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    Researchers from the University of North Carolina in Charlotte discovered rare jewelry and other items on Mount Zion that suggested the destruction of Jerusalem did actually happen.

    Archaeologists found a gold and silver earring, ash from the fires that burned the city, and arrowheads in one of their dig sites in Jerusalem, reports IFLScience.

    Nobody abandons golden jewelry and nobody has arrowheads in their domestic refuse. —Dr. Shimon Gibson of the University of North Carolina

    These artifacts supported the conclusion derived in 2017 following the discovery of layers of ash and smashed pottery around Jerusalem. Both findings proved the story in the Old Testament where Babylonian forces attacked the holy city and killed most of the population of Judah.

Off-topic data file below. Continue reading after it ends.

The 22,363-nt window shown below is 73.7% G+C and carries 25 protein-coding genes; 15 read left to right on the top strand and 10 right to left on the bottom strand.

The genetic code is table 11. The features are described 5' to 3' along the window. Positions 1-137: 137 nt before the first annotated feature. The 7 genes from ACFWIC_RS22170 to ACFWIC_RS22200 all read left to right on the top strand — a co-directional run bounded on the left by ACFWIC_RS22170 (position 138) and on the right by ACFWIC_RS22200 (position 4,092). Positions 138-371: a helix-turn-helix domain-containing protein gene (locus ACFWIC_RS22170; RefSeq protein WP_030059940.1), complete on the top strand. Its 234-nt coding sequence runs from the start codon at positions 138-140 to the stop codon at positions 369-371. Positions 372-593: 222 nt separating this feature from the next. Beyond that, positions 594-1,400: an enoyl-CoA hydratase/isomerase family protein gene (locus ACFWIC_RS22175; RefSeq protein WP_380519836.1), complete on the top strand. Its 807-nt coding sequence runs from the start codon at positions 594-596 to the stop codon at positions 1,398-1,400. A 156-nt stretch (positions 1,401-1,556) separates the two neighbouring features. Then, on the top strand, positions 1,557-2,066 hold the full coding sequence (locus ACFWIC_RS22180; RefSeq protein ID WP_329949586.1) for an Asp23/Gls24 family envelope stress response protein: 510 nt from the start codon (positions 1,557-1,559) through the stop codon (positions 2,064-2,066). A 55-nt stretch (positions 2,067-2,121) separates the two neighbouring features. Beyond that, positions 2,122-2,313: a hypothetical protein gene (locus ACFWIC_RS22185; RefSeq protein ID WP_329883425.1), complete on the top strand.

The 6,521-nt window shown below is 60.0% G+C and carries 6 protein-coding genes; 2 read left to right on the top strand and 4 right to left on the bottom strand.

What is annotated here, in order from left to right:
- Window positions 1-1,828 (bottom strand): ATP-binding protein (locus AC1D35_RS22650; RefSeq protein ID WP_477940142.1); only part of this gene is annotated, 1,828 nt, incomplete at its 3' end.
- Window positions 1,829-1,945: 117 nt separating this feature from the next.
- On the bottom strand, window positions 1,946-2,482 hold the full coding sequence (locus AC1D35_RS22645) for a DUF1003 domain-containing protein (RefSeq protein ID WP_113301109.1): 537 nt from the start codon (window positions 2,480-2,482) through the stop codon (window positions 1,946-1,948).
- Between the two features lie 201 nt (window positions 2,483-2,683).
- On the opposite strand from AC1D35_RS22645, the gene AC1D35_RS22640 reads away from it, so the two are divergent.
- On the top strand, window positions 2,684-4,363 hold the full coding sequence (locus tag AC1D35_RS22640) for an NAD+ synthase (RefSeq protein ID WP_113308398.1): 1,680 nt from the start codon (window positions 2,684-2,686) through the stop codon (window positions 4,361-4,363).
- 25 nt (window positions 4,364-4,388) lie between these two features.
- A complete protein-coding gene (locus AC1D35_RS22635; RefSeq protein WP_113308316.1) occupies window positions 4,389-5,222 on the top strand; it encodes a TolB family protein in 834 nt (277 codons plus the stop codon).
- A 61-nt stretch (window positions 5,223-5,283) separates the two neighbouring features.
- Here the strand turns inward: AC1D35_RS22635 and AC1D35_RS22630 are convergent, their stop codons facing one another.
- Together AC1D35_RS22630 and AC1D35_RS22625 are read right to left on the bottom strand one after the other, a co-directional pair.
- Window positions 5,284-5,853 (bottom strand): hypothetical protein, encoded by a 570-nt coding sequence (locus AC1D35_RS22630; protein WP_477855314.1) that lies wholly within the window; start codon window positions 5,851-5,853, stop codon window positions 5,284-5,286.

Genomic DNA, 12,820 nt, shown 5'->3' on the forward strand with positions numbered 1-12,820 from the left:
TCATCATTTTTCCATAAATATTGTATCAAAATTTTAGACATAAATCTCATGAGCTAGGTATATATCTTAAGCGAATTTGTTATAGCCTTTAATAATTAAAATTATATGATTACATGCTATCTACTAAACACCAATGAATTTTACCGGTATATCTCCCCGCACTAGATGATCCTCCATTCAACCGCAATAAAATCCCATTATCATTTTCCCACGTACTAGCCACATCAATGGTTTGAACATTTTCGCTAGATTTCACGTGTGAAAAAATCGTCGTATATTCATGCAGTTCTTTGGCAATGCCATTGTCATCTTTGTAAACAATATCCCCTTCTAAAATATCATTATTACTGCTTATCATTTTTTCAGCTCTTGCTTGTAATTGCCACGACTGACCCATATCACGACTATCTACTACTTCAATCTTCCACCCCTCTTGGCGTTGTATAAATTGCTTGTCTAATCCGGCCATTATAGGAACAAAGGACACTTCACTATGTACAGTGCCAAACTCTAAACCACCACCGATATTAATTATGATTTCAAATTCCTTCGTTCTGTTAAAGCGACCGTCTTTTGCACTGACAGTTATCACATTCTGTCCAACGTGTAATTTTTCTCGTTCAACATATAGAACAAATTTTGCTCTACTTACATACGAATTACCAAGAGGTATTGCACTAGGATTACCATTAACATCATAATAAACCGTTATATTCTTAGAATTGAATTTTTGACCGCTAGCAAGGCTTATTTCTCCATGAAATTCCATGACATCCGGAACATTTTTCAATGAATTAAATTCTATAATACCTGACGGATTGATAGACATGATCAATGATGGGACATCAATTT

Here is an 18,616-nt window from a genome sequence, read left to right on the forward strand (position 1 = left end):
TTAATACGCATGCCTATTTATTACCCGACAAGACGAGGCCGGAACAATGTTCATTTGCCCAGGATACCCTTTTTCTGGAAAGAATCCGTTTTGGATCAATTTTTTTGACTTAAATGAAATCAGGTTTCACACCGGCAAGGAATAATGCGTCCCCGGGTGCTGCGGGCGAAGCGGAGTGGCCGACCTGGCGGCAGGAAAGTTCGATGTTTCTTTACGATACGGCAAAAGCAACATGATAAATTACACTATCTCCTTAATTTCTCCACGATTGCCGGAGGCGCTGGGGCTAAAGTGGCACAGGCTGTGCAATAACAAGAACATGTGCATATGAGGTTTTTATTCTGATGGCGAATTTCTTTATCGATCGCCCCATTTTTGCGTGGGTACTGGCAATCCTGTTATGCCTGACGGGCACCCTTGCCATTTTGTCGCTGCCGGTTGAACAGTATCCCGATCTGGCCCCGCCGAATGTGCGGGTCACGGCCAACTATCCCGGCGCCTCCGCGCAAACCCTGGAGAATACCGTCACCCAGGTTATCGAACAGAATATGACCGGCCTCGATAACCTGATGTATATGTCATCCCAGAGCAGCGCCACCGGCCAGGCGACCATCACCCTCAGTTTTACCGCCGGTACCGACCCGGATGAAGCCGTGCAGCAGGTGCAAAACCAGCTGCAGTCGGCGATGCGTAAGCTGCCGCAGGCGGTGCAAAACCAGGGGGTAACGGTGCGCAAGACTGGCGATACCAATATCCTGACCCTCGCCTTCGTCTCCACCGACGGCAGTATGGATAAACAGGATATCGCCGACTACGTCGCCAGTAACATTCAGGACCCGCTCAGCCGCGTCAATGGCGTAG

Those who were captured were taken as prisoners and tortured in Babylon. The exile lasted almost 50 years, around 587 BCE. However, researchers clarified that the Biblical account of the event is a bit exaggerated than what really happened during the siege.

    The fall of Jerusalem and the destruction of King Solomon’s temple are significant events in the Bible. Jews mourned until this day the captivity of the Israelites and the plundering of Judah. One of the holiest days in the Jewish calendar is the fast of Tisha B’av which commemorates the destruction of the temple, reports Sputnik News.

    Experts said the layers of ash contained arrowheads of the Scythian-style, known to have been used by Babylonian warriors. The earring was supposed to be left in a panic as the owner ran to safety when Babylonian forces took over Jerusalem.

    Dr. Shimon Gibson of the University of North Carolina said, “Nobody abandons golden jewelry and nobody has arrowheads in their domestic refuse.”

    Further, Dr. Gibson explained that the collection of items found at the site is the usual mess found in a household destroyed during a battle. “Household objects, lamps, broken bits from pottery which had been overturned and shattered… Frankly, jewelry is a rare find at conflict sites, because this is exactly the sort of thing that attackers will loot and later melt down.”